If you ask a random person living in NYC how hard it is to get a gun license, they will probably tell you that if you want a license to carry a gun, you have to be a cop, work as a security guard, or “know someone” (i.e., be rich and have donated to the right politician or organization). The thing is, I couldn’t find anyone who didn’t fit into one of those categories who had actually tried, and in light of semi-recent Supreme Court rulings that the 2nd Amendment is an individual right, not limited to “militias,” I figured it was about time to put it to the test.
I gathered all the forms together, went down to “1 Police Plaza” — the NYPD headquarters in lower Manhattan, and was promptly told I could not apply because I didn’t have an ID card issued by the New York DMV. Apparently a Florida driver’s license, a social security card, and a U.S. passport were insufficient to prove who I am, even though all of those are sufficient to get the New York DMV to give me an ID card.
But, no problem. A New York ID lasting for 8 years turns out to be a $12 investment. My complete, “accepted” (as in, they were willing to consider it) application is pictured above: 1 three-page application, 1 letter of necessity, 1 letter explaining any checkboxes you may have checked that need explanation (Ever had a speeding ticket? That needs to be explained!), 1 letter from your roommate approving of your license or an affidavit that you have no roommate (My 2nd Amendment rights are contingent on my roommate’s permission?), 1 affidavit from someone willing to take possession of my guns if I die, 2 photos, 1 New York ID, 1 U.S. passport, 1 social security card, and $429.75. Oh, and a copy of my business tax return.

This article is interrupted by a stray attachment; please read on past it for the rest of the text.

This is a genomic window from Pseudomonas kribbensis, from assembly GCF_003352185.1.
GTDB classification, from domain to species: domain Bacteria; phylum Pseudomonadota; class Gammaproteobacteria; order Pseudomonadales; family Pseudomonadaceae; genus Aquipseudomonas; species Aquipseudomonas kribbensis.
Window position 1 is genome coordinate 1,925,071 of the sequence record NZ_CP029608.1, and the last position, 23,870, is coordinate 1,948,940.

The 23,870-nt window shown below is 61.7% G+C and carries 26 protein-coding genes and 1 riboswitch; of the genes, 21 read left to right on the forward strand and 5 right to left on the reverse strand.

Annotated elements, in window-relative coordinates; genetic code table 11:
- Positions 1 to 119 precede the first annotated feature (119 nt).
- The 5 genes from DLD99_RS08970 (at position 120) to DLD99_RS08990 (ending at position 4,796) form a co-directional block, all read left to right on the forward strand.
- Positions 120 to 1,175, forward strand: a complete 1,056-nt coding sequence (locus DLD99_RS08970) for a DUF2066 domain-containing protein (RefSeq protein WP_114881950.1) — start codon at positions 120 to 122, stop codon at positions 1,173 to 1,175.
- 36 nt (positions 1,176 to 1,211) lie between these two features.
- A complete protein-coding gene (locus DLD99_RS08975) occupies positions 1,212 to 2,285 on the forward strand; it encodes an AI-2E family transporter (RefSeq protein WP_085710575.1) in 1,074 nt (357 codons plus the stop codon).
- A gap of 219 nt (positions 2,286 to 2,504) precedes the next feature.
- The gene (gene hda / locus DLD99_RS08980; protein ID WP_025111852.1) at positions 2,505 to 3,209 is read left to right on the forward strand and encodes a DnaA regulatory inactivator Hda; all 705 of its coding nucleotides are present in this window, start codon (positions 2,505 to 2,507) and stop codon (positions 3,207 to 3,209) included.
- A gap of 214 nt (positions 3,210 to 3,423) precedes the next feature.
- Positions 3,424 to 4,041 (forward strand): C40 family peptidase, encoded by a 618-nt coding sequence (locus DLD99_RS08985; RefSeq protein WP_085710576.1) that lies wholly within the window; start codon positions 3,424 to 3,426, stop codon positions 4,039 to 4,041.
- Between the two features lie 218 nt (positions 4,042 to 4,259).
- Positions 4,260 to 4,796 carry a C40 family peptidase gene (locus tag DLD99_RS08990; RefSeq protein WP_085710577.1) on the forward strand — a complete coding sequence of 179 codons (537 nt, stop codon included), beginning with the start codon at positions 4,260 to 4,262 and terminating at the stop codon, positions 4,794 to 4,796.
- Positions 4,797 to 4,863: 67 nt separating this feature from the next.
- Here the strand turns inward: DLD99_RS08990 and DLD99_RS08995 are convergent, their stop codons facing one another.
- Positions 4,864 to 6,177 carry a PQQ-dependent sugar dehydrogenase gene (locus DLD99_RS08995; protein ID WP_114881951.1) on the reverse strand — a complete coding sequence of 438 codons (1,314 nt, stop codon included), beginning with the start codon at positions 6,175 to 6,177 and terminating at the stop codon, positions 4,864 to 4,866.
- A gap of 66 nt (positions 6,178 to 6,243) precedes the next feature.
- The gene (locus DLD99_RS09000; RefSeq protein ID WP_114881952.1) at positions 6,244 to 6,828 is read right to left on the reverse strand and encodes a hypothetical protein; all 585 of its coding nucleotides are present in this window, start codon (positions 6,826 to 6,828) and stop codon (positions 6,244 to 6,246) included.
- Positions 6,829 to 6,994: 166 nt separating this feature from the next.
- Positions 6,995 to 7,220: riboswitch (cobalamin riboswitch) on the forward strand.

Business tax return? In order to apply to carry a firearm in New York City, you must provide a business reason. This seems likely to be ruled unconstitutional if challenged today in light of the new Supreme Court rulings, but I happen to run a business for which I have the necessity to get a gun license: I am a civil rights advocate, I need a license to exercise my civil rights, and thanks to your donations over the last 5+ years, I file a business tax return annually.
The application also asks a lot of extremely personal and seemingly irrelevant questions. Have you ever been fired from a job? Taken a sedative medication or pain killer (you’re checking yes if you’ve ever had surgery)? Testified before Congress? The NYPD wants to know. If your answer to any of the above is yes, add that to your explanation form next to your speeding ticket explanation. For all of these questions, I checked no box and explained on the form that I refuse to answer because they are irrelevant.
But, apparently that’s good enough to get the app in processing. After everything is paid for, fingerprints are taken (included in that $429.75 fee, which, by the way, is non-refundable if you are denied a license, and lasts for only 2 years assuming you do). A few days later (shockingly promptly), I get a letter from the officer assigned to examine my case:
The reply is a request for *25* more documents that the NYPD needs to complete my application. Some of the highlights include:
- 3 letters of recommendation, notarized and signed by people who know you for at least 5 years but are not family members
- The original court records for any of those speeding tickets you listed on your application
- A letter from your doctor describing your mental illness (funny, since I checked “no” on the “is a doctor treating you for a mental illness” box on the app)
- 6 months of bank withdrawal slips
- Pictures of your business, inside and out
- A whole lot of tax records
I’m really good at paperwork, so I compiled everything (or explained why I cannot, or will not, be getting them a particular document). The letter says that once I do that, I should call Police Officer Thomas Barberio.
So I called. And I called. And I called…
No less than 10 times on 7 different days. Officer Barberio is, it seems, never around. So I sent a fax. No reply.
For Part II of my journey, I head back to 1 Police Plaza to see if we can find Officer Barberio or his supervisor. Stay tuned.
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